She then turns her gaze skyward - looking for something, anything - before another twisted smile claimed her dark lips. “What now?” she asked the void, ignoring the sounds of pain and death coming from her child strewn across the ground behind her.
here comes a candle to light you to bed
here comes a chopper to chop off your head
The mom she had been thinking about is suddenly standing before her. Ryatah is not as Ripley remembers her - she now has angelic adornments. Ripley does not focus on the changes, however, just on the face and the eyes - the parts she knows. And those parts make Ryatah, without a doubt, the most beautiful thing Ripley has ever seen. The first face she had ever known, the first voice she had ever heard. The first face she sees now, returned to her natural body, without the eyes of a hunter. The love that this dappled mare feels for her mother is strong, amplified more so in comparison to the pit of emptiness of before.
This love doesn't bring joy. Ripley would slay herself right here and now to spare herself from this overwhelming feeling she doesn't have the ability to comprehend. All she knows is that it brings pain with it, brings sadness and loss over a life she did not get to live.
Over the foals she did not embrace the way her mother embraced her.
“Mom.” Comes the hoarse voice again, cracking under the weight of the emotions swelling within her.
She doesn't have time to break, though. A ring forms around them and Ripley’s head snaps to watch, her heart pounding as the light rises up and connects until they are trapped within a dome. She's marveling at the strange sensation of her heart racing, whether from fear or anticipation she cannot possibly know, when she hears the bloodthirsty scream coming from where Ryatah had been standing.
Brown eyes widen in surprise and confusion. This isn't the mare who raised her - Ryatah was no warrior. Neither of her parents were even close to being fighters. She wouldn't have even guessed that they knew how to fight. But she doesn't retreat, doesn't so much as stumble backwards, from the horrifying sight of her mom coming to attack her.
It is not so horrifying when placed next to the nightmare she has lived through, after all. In the same moment that she knows that this cannot really be her mother, just a mutated duplicate here to torture her, she becomes aware that she cannot suppress the memories of her life and the instincts they have installed within her. They are already calculating what must happen next.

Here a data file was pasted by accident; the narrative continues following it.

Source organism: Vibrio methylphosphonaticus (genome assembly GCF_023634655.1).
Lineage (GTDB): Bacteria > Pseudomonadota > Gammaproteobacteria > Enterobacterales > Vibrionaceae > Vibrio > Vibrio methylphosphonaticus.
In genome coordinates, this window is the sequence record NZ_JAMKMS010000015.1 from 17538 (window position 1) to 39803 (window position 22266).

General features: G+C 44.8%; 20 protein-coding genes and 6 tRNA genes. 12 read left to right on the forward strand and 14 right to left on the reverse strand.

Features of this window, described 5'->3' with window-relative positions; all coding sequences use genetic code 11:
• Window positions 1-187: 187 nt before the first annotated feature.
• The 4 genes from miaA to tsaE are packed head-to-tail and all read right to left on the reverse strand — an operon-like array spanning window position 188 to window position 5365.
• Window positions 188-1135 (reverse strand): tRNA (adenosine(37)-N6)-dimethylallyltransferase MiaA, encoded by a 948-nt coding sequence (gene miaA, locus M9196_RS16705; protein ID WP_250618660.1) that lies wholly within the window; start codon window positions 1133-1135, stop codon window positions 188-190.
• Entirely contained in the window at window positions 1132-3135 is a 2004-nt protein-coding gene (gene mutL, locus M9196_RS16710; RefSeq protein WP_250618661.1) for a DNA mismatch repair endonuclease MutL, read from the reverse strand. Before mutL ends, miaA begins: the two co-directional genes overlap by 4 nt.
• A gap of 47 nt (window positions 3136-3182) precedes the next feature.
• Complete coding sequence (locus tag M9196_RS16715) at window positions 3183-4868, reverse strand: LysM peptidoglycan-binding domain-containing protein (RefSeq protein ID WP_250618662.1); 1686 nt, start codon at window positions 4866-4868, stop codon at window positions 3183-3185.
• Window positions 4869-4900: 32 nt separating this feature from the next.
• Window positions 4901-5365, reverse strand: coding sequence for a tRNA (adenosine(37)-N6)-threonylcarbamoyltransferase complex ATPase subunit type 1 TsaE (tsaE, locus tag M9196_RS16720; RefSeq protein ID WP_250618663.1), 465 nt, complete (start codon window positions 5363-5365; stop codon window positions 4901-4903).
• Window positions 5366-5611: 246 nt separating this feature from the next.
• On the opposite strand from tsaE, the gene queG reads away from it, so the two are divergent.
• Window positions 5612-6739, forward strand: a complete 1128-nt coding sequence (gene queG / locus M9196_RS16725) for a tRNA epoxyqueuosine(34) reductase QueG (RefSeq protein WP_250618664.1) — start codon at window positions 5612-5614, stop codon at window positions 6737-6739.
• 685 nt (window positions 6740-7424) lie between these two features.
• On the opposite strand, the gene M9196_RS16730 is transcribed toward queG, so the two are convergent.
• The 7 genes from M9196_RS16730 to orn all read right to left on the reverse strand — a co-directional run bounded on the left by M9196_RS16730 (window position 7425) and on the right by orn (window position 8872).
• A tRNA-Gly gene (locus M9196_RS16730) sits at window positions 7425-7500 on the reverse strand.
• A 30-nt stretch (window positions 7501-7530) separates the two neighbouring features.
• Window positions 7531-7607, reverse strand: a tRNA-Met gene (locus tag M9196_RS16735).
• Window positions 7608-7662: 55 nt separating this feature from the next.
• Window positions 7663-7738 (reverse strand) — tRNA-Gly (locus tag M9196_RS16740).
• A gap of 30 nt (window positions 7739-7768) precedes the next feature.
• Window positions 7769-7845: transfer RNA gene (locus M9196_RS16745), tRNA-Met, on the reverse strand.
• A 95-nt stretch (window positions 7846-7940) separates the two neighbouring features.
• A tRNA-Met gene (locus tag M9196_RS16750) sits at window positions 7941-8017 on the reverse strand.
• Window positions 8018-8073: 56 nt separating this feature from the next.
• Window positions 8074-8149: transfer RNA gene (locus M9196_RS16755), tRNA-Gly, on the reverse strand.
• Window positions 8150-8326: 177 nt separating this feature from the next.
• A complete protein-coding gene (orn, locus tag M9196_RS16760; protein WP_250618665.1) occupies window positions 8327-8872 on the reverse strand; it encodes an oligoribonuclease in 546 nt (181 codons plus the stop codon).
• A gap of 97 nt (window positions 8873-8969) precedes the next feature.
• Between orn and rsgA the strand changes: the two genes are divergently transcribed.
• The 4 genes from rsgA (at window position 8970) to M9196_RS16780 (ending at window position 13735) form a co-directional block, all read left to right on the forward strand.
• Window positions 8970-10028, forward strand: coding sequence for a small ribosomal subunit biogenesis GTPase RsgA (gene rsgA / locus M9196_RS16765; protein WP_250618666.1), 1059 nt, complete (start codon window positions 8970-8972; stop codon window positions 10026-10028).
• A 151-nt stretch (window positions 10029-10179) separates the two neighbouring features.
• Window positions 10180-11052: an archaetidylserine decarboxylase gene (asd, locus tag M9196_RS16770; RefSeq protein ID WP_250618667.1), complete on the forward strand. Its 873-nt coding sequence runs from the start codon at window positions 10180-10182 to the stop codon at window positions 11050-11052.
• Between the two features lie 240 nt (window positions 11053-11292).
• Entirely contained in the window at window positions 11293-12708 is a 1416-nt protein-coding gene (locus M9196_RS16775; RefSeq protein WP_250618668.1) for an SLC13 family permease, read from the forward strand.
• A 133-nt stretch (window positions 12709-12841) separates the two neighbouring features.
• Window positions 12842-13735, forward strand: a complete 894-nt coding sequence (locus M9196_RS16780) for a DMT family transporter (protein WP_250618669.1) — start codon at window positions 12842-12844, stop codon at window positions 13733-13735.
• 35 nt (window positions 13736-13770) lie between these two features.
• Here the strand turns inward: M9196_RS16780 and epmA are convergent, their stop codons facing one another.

Those great, white and gold wings unfurl and Ryatah beats at the air with them, not to take off but forward to land a devastating blow. Ripley moves, feeling the loss of her usual body. No knife tail to slice, no dual jaws to crack into those fragile bones and rip the appendage off of this false-mother’s body.
Her teeth snap towards the brim of the wing but, without her usual jaws, they fall short and she receives a glancing blow from those wings. It’s still enough to make her head spin and she makes a retaliation almost immediately - those large, solid horns moving to collide with the head of the false-mother, waiting for that satisfying crunching noise of breaking bones. But Ripley’s head moves through Ryatah’s. The white angel laughs at the confusion over her daughter’s face as she rears to strike again. The blow sends pain through Ripley’s body and she circles away for a moment.
This girl who lived as a monster is no longer panicking. Her heartbeat has slowed and her breathing is steady. She has a hunter’s mind, and she’s already on the next step.
So when Ryatah attacks again, Ripley’s hooves strike at her in the same moment that she feels the blows on her own body. This time, she feels the impact she has made. They begin matching blow-for-blow, each one Ripley takes she gives back before that intangibility can slip back into place. Although she can feel the impact this tactic is having on her own body, the scent of the false-mother's blood stirs her on. She might have been stripped from the monster's body, but it is not gone. She feels the frenzy stirring her the longer the fight drags out.
There is no way for either of them to win the way they are going, fighting and biting as they are, they are tearing each other down in equal measure.
Until, finally, she cannot take it any longer.
Until the presence of blood has permeated Ripley's senses so thoroughly that she becomes ravenous. Her next strike comes quickly, and in such an unexpected fashion that the back-to-back blows land. First, she slams her thick ram's horse into Ryatah face. As the other mare's head spins and facial bones fracture, Ripley's head snakes forward and her teeth latch onto the fragile part of Ryatah's throat. Pupils dilated so far that her eyes nearly match those of her mom, Ripley is no longer seeing what is truly before her.
For a heartbeat, they are both still.
And then she tears with a savage jerk, the weight of her whole body behind the movement, and flesh and chunks of Ryatah's windpipe coming free with her mouth. Blood foams instantly as air leaks from the gash. Ryatah tries to inhale but the air leaks out instead of going into her lungs and they cannot expand. Back she stumbles until she collides with the red barrier and falls to the ground.
This is when Ripley's heart rate finally begins to climb, when her own breathing shakes. In grief, not fury. What has she done?
She lowers herself to the ground beside the gasping body of her mother and goes to drape her neck across that of Ryatah's. To sooth them both, to have one last embrace from her mom.